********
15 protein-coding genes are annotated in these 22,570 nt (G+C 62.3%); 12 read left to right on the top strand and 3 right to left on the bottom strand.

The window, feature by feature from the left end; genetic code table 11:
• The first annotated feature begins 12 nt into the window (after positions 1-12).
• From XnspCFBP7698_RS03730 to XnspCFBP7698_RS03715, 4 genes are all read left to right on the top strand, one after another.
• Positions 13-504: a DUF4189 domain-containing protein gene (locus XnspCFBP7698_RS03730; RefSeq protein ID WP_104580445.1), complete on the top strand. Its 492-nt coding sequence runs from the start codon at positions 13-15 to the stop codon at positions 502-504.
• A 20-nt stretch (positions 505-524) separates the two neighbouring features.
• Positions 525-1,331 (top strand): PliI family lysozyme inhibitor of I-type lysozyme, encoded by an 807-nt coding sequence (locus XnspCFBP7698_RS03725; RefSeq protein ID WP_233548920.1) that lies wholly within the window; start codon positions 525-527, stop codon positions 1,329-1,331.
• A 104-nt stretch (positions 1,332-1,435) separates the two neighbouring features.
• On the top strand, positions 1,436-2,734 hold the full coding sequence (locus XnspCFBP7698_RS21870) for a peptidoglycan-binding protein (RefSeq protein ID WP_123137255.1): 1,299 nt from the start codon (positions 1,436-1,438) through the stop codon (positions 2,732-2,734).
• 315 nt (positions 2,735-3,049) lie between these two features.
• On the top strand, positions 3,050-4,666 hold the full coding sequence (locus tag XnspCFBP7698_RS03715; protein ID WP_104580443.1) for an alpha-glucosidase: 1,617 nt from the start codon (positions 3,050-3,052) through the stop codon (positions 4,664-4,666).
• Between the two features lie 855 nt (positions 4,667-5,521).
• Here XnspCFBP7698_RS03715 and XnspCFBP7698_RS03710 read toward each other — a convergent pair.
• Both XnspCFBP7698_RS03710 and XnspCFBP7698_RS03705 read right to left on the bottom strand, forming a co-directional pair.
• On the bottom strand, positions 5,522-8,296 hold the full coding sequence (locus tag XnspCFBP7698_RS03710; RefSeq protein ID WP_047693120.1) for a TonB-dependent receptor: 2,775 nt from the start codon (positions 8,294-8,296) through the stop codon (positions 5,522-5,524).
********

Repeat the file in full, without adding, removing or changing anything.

15 protein-coding genes are annotated in these 22,570 nt (G+C 62.3%); 12 read left to right on the top strand and 3 right to left on the bottom strand.

The window, feature by feature from the left end; genetic code table 11:
• The first annotated feature begins 12 nt into the window (after positions 1-12).
• From XnspCFBP7698_RS03730 to XnspCFBP7698_RS03715, 4 genes are all read left to right on the top strand, one after another.
• Positions 13-504: a DUF4189 domain-containing protein gene (locus XnspCFBP7698_RS03730; RefSeq protein ID WP_104580445.1), complete on the top strand. Its 492-nt coding sequence runs from the start codon at positions 13-15 to the stop codon at positions 502-504.
• A 20-nt stretch (positions 505-524) separates the two neighbouring features.
• Positions 525-1,331 (top strand): PliI family lysozyme inhibitor of I-type lysozyme, encoded by an 807-nt coding sequence (locus XnspCFBP7698_RS03725; RefSeq protein ID WP_233548920.1) that lies wholly within the window; start codon positions 525-527, stop codon positions 1,329-1,331.
• A 104-nt stretch (positions 1,332-1,435) separates the two neighbouring features.
• On the top strand, positions 1,436-2,734 hold the full coding sequence (locus XnspCFBP7698_RS21870) for a peptidoglycan-binding protein (RefSeq protein ID WP_123137255.1): 1,299 nt from the start codon (positions 1,436-1,438) through the stop codon (positions 2,732-2,734).
• 315 nt (positions 2,735-3,049) lie between these two features.
• On the top strand, positions 3,050-4,666 hold the full coding sequence (locus tag XnspCFBP7698_RS03715; protein ID WP_104580443.1) for an alpha-glucosidase: 1,617 nt from the start codon (positions 3,050-3,052) through the stop codon (positions 4,664-4,666).
• Between the two features lie 855 nt (positions 4,667-5,521).
• Here XnspCFBP7698_RS03715 and XnspCFBP7698_RS03710 read toward each other — a convergent pair.
• Both XnspCFBP7698_RS03710 and XnspCFBP7698_RS03705 read right to left on the bottom strand, forming a co-directional pair.
• On the bottom strand, positions 5,522-8,296 hold the full coding sequence (locus tag XnspCFBP7698_RS03710; RefSeq protein ID WP_047693120.1) for a TonB-dependent receptor: 2,775 nt from the start codon (positions 8,294-8,296) through the stop codon (positions 5,522-5,524).